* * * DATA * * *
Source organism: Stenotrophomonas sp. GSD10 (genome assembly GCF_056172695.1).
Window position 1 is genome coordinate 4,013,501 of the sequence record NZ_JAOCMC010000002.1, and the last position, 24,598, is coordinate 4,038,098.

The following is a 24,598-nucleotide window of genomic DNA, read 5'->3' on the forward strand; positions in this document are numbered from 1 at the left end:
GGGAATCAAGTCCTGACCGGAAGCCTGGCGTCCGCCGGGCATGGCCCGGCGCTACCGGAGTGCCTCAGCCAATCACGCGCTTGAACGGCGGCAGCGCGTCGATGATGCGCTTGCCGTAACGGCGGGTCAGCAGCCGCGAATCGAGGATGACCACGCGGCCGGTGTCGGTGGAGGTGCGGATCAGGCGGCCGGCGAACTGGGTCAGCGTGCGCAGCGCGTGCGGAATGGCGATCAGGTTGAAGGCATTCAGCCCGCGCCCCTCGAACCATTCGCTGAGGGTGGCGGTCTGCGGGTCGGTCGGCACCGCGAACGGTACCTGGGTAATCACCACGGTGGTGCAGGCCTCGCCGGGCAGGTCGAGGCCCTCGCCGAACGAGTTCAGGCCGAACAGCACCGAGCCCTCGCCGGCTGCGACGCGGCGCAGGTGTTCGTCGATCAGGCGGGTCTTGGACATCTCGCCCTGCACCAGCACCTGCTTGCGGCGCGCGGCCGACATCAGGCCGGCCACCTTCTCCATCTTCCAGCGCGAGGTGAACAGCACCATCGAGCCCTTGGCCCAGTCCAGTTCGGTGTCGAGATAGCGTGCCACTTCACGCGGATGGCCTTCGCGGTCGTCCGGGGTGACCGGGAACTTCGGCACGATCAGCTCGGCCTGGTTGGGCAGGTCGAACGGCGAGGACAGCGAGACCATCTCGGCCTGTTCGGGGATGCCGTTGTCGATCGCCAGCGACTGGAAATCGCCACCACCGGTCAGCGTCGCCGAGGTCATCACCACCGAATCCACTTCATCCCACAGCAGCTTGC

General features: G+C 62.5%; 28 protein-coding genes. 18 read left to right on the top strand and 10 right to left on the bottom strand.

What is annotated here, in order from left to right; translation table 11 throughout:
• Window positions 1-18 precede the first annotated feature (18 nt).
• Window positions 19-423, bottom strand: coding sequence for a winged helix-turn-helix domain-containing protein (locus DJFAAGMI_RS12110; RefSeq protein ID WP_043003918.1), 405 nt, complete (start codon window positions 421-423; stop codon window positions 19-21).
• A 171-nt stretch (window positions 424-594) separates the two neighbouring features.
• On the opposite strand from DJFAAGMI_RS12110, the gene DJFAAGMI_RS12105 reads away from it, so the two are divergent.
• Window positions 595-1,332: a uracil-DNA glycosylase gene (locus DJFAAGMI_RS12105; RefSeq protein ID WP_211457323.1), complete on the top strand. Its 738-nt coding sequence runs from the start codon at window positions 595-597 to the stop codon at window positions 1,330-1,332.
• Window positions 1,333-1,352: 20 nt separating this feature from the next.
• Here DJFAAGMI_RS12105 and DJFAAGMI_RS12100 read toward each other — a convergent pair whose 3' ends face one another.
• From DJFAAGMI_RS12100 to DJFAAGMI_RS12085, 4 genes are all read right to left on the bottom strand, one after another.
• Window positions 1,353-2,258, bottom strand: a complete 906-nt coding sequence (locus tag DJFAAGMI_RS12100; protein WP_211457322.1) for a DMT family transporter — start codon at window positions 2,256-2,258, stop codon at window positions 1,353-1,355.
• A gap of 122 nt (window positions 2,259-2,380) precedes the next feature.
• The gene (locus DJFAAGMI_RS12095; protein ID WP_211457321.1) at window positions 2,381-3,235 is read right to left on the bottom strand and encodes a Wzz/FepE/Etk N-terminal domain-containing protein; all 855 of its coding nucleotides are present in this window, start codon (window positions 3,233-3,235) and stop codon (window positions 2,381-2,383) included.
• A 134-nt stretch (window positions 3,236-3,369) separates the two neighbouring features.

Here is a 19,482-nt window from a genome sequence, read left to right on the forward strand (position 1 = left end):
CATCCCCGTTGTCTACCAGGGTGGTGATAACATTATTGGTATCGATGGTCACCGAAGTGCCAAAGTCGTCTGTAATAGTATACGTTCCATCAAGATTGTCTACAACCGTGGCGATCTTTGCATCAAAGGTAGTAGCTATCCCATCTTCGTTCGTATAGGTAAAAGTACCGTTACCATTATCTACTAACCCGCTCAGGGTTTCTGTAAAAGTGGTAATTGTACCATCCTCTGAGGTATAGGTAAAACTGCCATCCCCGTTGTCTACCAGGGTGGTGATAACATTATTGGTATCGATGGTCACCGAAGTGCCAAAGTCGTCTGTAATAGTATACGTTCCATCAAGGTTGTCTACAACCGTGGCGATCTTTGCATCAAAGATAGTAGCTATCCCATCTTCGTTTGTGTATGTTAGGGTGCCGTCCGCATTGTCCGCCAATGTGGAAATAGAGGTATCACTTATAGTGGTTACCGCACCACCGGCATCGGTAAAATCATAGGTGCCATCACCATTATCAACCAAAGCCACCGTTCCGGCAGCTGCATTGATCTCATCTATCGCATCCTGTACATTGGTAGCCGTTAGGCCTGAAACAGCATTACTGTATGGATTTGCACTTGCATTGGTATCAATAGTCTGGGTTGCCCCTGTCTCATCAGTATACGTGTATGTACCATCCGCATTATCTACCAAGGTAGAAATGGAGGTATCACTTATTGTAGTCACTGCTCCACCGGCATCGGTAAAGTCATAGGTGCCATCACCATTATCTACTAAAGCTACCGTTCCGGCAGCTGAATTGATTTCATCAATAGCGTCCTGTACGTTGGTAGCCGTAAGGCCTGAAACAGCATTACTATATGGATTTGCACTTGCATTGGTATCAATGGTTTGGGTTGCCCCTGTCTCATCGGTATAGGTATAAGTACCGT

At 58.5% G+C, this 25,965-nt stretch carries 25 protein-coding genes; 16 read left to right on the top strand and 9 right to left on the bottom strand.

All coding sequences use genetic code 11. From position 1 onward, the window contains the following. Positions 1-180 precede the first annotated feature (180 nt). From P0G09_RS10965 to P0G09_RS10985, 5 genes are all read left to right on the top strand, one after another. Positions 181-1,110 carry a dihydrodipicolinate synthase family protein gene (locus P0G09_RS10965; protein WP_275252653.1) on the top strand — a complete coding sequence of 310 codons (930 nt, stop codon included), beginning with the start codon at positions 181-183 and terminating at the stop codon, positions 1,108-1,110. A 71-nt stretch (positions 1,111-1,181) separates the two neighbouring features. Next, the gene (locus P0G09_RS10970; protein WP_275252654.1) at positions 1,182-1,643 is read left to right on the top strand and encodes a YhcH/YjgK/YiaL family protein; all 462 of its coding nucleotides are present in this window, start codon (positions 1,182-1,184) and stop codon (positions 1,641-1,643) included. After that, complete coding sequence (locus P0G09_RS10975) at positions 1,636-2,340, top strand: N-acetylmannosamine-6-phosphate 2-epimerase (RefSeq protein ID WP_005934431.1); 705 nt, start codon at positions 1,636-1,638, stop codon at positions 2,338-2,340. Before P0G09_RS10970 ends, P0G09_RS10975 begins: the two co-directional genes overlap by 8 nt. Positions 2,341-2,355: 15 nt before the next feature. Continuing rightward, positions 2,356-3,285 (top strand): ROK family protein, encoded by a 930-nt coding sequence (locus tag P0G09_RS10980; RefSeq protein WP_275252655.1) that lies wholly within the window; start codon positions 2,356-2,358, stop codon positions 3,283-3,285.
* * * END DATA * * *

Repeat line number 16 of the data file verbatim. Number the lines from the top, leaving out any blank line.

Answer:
• A gap of 122 nt (window positions 2,259-2,380) precedes the next feature.